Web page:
The Theosophical Society and Swami Dayanand
Theosophist, Supplement, April, 1882
Owing to misrepresentations and consequent misunderstandings caused by our mutual ignorance of each other’s language, the learned Pandit Dayanand Saraswati was prevailed upon, by our enemies, to deliver a public lecture denouncing us personally and our Society collectively, without even giving us any notice of his intentions. In addition to this, he caused his statements to be printed, accusing us of having “sold” him and of having been unfaithful to our promises. He charges the Founders of the Theosophical Society with having first believed in the Ishwar preached by him; acknowledging him (the Pandit) as their spiritual guide; and with having subsequently become Buddhists and—finally Zoroastrians!!!
Such extraordinary accusations need no comment. The Founders never believed in Ishwar as a personal god; they are Buddhists for many years and were so long before they knew of Swami or even before his Arya Samaj had come into existence; and—he knew all this well. We had accepted and formed an alliance with him, not for his religious doctrines, but, because—believing him able to teach our members what we thought he knew far better than we did (since he was a Brahmin Yogi for eight years), namely, Yog Vidya—we had hoped to secure for our Society perfect instruction in the ancient Brahminical esoteric doctrine. If any one was “sold,” it was the Founders, not the esteemed Swami. For reasons best known to himself, however, while telling us privately that Yog Vidya must not be taught promiscuously as it was a sacred mystery, he laughed at the Spiritualists, denounced every spiritual and occult phenomenon as a tamasha, a juggling trick, and pooh-poohed publicly that which we all know to be undoubted and genuine facts, capable of demonstration and verification. Thus we were laid under the necessity of accepting one of these two conclusions: either (1) he did not himself know practical Yoga; or (2) he had determined to keep it secret from the present generation. As we cannot persuade ourselves to believe the former, we shall submit to the latter alternative. Henceforth we will be content with our Arhat or Buddhist esotericism.
Well, things have now gone too far to be mended. We had been repeatedly warned by the orthodox Pandits as to the Swami’s true character, but—did not heed them. Though we never agreed with his teachings from the very beginning, we have yet been faithful and true to him for three long years. We respected him as a great Sanskrit scholar and a useful Reformer; and, notwithstanding the difference in our religious opinions, we have supported him through thick and thin. We regret to be unable to record as much of him. As a consequence of all this, we declare the alliance between the Theosophical Society and the Arya Samaj broken. Not for all the alliances in the world shall we renounce what we consider to be THE TRUTH—or pretend belief in that which we know to be FALSE.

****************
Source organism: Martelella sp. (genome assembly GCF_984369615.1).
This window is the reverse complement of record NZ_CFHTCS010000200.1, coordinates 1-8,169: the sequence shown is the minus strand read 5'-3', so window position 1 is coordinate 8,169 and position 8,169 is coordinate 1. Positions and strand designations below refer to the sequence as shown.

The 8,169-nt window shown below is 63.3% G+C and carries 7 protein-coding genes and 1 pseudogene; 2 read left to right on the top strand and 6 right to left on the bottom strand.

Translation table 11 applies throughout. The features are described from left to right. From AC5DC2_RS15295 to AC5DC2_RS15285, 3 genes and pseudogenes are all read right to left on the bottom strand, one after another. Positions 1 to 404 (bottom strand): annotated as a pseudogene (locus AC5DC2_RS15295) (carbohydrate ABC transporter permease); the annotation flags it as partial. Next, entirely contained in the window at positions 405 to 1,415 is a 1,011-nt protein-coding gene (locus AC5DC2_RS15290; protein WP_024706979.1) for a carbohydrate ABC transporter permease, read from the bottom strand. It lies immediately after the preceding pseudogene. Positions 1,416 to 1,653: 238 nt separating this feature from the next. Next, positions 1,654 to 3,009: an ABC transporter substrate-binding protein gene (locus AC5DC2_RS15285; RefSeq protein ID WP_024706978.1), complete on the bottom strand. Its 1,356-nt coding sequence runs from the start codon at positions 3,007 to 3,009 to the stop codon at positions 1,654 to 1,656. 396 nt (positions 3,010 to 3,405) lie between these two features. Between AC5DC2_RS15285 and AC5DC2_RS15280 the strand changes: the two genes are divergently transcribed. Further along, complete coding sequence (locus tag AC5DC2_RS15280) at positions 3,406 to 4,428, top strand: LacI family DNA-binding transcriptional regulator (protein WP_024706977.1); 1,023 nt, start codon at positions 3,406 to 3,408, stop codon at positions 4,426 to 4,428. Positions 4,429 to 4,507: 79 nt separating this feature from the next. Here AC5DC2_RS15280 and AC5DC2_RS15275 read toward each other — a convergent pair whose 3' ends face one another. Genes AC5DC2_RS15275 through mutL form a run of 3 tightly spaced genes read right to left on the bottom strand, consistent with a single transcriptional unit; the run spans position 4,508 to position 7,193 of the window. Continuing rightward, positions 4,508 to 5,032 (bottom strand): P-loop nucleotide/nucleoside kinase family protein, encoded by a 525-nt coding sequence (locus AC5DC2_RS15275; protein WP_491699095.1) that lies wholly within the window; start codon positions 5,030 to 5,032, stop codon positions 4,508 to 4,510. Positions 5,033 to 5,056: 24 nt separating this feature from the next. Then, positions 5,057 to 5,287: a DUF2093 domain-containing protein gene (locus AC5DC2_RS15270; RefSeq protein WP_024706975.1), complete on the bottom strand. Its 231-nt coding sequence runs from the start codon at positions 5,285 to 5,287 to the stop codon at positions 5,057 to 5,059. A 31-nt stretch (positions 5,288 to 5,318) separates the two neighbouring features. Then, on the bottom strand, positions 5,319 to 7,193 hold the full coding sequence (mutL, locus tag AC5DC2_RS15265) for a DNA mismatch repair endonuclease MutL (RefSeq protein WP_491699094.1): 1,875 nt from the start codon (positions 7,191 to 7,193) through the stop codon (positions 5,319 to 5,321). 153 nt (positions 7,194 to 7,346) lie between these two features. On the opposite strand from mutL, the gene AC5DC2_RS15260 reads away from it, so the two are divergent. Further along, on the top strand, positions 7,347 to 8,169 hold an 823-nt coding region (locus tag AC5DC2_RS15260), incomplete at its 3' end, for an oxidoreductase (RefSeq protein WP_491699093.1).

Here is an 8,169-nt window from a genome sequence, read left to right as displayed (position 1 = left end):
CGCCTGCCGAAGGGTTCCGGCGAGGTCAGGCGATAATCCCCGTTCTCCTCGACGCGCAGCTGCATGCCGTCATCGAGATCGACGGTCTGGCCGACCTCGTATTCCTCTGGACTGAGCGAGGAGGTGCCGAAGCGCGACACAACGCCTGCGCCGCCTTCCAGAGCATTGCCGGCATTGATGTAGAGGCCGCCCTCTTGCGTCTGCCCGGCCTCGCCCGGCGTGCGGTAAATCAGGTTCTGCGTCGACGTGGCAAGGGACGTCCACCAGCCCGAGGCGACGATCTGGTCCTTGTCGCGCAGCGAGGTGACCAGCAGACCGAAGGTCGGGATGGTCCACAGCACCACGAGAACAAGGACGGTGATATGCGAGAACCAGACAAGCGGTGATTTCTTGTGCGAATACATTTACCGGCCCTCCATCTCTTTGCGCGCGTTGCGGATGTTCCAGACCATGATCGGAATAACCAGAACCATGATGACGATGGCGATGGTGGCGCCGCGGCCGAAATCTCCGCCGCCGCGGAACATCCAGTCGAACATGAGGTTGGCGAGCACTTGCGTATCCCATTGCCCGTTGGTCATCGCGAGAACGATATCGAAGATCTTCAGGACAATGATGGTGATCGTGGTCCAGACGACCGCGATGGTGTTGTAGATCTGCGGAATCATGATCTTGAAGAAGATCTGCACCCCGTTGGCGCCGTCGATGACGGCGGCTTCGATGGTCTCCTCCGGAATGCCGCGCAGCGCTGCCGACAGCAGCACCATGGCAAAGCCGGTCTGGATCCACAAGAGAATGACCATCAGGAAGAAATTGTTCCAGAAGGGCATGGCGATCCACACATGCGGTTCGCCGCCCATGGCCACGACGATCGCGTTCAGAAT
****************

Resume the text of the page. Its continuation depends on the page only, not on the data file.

We Stand Corrected
The Bombay Gazette, April 3, 1882
To the Editor of The Bombay Gazette:
Since you refuse publishing my long letter, will you kindly insert this one—merely to correct two grave mistakes I find in your today’s editorial—unless it is indeed your determined object to make the “venerated” Swami turn still more fiercely upon us? I never said that the Arya Samaj “became a branch of the Theosophical Society,” but only that, among several other branches of our Society, we had one established solely for those Theosophists who were already Arya-Samajists, or desired to recognize the Pandit as their Spiritual Guru. This branch we called the “Theosophical Society of the Arya-Samaj of Aryavarta.” Neither the Arya-Samaj nor the Theosophical Society, as a body, was ever a branch of the other. This incorrect notion that the Arya-Samaj may have been taken as a branch of the Theosophical Society, was the very thorn in Swami’s side. Both the societies, as bodies, were perfectly independent of each other, the “Theosophical section of the Arya-Samaj” being a branch of both.
Still more do you err in saying that we have been Buddhists “for a good many months.” As a body we belong to no religion. I myself am a Buddhist for many years, and Colonel Olcott has also been for several years. The various members, as individuals, have a perfect right to keep to their own particular faiths and creeds, but, as theosophists, they belong to none.
H. P. BLAVATSKY.
Bombay, March 31